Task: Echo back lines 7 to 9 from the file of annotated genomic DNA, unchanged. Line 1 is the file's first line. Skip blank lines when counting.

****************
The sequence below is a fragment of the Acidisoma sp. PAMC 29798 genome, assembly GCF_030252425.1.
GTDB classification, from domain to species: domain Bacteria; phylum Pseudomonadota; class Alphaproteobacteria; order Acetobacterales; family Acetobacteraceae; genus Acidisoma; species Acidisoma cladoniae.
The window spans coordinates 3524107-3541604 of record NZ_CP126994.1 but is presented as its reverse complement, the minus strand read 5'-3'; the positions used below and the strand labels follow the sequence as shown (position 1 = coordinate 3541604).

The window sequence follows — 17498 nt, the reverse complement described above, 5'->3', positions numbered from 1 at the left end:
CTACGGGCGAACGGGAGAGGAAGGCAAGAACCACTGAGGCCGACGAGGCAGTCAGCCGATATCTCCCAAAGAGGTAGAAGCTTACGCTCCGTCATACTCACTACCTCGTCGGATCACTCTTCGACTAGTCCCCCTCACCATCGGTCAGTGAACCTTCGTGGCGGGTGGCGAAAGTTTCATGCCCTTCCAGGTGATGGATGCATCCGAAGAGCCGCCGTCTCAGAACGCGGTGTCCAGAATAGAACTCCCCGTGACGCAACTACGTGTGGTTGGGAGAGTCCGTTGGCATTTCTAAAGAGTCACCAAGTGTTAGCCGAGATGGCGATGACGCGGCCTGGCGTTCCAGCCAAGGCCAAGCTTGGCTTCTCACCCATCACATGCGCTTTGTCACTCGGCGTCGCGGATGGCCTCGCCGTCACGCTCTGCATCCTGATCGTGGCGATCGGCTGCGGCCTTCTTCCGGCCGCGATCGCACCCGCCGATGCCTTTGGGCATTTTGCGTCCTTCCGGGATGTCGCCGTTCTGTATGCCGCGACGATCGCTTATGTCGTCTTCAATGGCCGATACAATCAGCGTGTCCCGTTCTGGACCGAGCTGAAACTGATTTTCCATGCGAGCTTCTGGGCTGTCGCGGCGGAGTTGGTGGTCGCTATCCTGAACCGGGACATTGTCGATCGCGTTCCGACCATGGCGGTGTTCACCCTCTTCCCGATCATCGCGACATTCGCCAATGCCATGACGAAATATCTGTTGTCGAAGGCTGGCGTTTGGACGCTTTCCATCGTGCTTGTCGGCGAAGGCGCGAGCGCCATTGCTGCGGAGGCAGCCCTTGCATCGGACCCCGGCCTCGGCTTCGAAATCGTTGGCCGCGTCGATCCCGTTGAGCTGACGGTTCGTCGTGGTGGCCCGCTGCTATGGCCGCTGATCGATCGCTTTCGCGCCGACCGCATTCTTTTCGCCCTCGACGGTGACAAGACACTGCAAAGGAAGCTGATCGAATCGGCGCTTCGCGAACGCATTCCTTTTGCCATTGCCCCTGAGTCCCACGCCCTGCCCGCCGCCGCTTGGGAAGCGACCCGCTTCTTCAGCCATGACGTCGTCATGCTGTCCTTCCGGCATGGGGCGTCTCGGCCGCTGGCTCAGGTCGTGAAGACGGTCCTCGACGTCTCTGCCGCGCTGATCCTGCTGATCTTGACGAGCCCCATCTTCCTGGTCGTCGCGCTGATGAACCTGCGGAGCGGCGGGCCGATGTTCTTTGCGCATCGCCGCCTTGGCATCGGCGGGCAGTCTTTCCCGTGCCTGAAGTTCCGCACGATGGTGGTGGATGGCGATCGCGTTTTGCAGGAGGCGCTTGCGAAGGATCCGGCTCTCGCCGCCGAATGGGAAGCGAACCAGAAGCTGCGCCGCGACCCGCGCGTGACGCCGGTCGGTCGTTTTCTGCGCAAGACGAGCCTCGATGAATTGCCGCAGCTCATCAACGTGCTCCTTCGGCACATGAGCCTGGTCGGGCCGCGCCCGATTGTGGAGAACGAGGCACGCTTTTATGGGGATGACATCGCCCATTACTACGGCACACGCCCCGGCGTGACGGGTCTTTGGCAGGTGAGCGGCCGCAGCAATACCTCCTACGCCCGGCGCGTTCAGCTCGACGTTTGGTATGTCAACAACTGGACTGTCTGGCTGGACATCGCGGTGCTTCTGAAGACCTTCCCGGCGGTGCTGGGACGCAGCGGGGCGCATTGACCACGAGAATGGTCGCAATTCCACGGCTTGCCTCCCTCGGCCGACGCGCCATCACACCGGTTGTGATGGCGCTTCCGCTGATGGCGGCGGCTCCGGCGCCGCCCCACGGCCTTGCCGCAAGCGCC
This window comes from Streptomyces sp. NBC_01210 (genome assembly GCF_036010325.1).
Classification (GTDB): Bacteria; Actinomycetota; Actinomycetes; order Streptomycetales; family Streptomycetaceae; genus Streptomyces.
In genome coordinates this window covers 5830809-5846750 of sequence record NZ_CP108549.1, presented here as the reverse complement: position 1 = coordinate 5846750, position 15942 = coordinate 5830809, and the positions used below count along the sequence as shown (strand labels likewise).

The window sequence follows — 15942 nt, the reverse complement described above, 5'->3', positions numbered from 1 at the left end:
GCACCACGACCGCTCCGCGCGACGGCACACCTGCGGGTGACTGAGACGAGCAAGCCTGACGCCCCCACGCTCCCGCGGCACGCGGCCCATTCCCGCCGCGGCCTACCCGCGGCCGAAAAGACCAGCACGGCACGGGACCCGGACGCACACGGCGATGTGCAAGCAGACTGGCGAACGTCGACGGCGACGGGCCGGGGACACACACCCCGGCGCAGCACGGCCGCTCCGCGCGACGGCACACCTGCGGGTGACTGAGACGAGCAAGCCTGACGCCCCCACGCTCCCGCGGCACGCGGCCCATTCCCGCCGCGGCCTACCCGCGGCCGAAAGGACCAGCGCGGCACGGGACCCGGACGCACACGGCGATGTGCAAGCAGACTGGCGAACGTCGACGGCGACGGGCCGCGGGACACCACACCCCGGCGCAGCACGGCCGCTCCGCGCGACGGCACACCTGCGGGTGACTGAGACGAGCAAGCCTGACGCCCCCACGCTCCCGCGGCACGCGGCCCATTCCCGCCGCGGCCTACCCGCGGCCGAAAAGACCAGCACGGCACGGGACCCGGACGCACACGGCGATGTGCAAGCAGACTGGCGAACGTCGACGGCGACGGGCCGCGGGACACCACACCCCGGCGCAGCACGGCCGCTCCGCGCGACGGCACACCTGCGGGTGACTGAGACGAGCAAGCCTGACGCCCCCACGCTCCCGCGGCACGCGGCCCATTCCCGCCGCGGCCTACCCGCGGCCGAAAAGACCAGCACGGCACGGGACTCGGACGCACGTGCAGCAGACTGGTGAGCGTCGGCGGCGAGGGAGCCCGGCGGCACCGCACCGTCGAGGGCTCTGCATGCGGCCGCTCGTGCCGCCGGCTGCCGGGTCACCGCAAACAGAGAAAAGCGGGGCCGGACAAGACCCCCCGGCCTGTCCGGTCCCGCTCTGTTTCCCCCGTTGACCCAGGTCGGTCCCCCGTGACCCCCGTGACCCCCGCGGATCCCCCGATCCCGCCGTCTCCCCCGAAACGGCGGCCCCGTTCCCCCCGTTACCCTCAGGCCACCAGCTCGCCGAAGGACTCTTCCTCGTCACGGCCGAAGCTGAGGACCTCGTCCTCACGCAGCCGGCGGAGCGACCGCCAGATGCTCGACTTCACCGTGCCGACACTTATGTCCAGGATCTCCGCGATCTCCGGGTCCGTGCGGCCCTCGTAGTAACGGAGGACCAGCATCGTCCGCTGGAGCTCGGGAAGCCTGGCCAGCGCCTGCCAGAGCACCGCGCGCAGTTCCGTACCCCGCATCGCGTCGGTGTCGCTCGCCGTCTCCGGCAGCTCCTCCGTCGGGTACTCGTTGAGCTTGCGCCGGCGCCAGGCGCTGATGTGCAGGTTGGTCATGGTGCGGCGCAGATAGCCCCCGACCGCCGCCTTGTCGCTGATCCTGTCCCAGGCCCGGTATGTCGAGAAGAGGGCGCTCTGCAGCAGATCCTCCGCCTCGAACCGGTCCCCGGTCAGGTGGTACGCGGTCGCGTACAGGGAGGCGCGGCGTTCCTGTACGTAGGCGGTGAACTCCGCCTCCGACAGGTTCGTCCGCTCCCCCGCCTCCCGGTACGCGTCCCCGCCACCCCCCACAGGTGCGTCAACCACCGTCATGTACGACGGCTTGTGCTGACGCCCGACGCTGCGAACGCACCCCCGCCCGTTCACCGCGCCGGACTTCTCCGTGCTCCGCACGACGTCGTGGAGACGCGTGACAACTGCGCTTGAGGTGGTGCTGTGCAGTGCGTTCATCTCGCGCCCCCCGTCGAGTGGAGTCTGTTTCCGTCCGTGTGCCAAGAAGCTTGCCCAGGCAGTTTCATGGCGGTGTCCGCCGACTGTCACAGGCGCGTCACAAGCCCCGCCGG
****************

Classification (GTDB): Bacteria; Actinomycetota; Actinomycetes; order Streptomycetales; family Streptomycetaceae; genus Streptomyces.
In genome coordinates this window covers 5830809-5846750 of sequence record NZ_CP108549.1, presented here as the reverse complement: position 1 = coordinate 5846750, position 15942 = coordinate 5830809, and the positions used below count along the sequence as shown (strand labels likewise).

The window sequence follows — 15942 nt, the reverse complement described above, 5'->3', positions numbered from 1 at the left end: